It’s worth noting that, nowadays, the hyphens in many words are just missed out. Head-ache is now headache, and city-centre is now city centre.

 

Infinitive

The basic form of the verb, as it is found in the dictionary (nothing has been added or taken away).

e.g. to drink / to sleep

 

Imperative verb

A bossy verb, used in instructions/directions

e.g. Take that road.

 

Inverted commas

Inverted commas can be single - ‘x’ - or double - ‘’x‘’. 

They are also known as quotation marks, speech marks, or quote marks.

 

Irregular verb

Verbs that don’t follow a set pattern of rules.

e.g. take becomes took rather than ‘taked’

 

Main clause

A sentence that functions independently

e.g. I’ll feed the dog.

 

Modal verb

Modal verbs are used to express ideas such as possibility, intention, obligation and necessity.

CAN, COULD, WILL, WOULD, SHALL, SHOULD, OUGHT TO, DARE and NEED are some examples.

 

Noun

A naming word (person, place or thing)

e.g. giraffe / telephone

 

Object
The subject of a sentence‏‎ does something to an object. The object is the thing or person which is affected by the subject and the verb‏‎. E.g. Patricia ate the cake.

The subject of this sentence is Patricia. She is the 'star actor'. The verb is ate and this tells us what she does. The object of the sentence is the cake.

 

Parenthesis

Parenthesis is the addition of extra information to an already formed sentence. A parenthesis can be separated from the sentence with dashes, commas or brackets, and these are known as parentheses.

When the parenthesis is removed from the sentence, it should still be grammatically correct. So, to make sure that you have included a parenthesis correctly, reread the sentence to see if it makes sense without it. If it does, then you have successfully added a parenthesis.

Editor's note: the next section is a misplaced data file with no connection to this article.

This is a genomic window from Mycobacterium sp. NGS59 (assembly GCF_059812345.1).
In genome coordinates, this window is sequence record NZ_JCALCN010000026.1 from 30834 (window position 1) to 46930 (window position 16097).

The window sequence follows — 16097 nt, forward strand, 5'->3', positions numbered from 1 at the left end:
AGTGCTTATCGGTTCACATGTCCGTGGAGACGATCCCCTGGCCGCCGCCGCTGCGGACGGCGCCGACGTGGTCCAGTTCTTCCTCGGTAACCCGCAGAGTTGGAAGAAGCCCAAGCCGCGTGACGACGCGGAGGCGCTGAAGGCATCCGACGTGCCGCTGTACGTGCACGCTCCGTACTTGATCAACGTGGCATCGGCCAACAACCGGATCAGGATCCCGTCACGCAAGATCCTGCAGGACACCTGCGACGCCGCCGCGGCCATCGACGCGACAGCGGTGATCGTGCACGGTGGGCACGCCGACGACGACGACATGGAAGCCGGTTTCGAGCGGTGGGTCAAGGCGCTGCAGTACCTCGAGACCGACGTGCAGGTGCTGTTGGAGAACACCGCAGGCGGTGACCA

Passive Voice

When the object of the sentence is having something done to it, the verb is passive.

e.g. the thief was caught by the police

 

Past tense

Says what happened in the past

 

Plural

More than one thing

 

Pronoun

Pronouns are short words like 'it', 'she', 'he', 'you', 'we', 'they', 'us', 'them'. They are used instead of names.

 

Personal pronoun

Refers to people

e.g. I / you / he / she / we / you / they

 

Possessive adjective

Indicates possession

e.g. mine / yours / his

 

Possessive pronoun

Mine, yours, his, hers, its, ours, theirs are the possessivepronouns used to substitute a noun and to show possession or ownership.

 

Prefix

Prefixes are groups of letters that can be placed before a word to modify its meaning.

e.g: impossible (the prefix im- modifies the meaning to produce a negative sense)

 

Preposition

A word that gives information, such as time, location or direction

E.g on, at, between

 

Present tense

What is happening now

 

Pronoun

A word that replaces a noun

e.g he / she / it                                                        

 

Reflexive pronoun

Myself / yourself / himself

 

Relative clause

An important type of subordinate clause is the RELATIVE CLAUSE. Here are some examples:

The man [who lives beside us] is ill
The video [which you recommended] was terrific

Relative clauses are generally introduced by a relative pronoun, such as who, or which.

 

Relative pronoun

Relative pronouns, such as That, Who, Which, Whose and Whom can be used to introduce clauses in sentences:

The woman who interviewed me was very friendly.

I can't stand dogs that bark loudly.

 

Semi-colon
The semicolon (;) has only one major use. It is used to join two complete sentences into a single written sentence when all of the following conditions are met:

(1) The two sentences are felt to be too closely related to be separated by a full stop;

(2) There is no connecting word which would require a comma, such as and or but;

(3) The special conditions requiring a colon are absent.

 

Singular

One thing

 

Subject

The person doing the action

e.g. the monkey eats banana

 

Subordinate clause

A part of the sentence that is dependent upon another part

e.g. I’ll feed the dog [main clause] when he barks [subordinate clause]!

 

Synonym

Synonyms are words with the same or nearly the same meaning as another word in the language. E.g. pupil and student.

 

Verb

An action word

 

Vowel

The letters: a, e, i, o, u

 

Word family

Groups of words that follow the same spelling pattern or root word.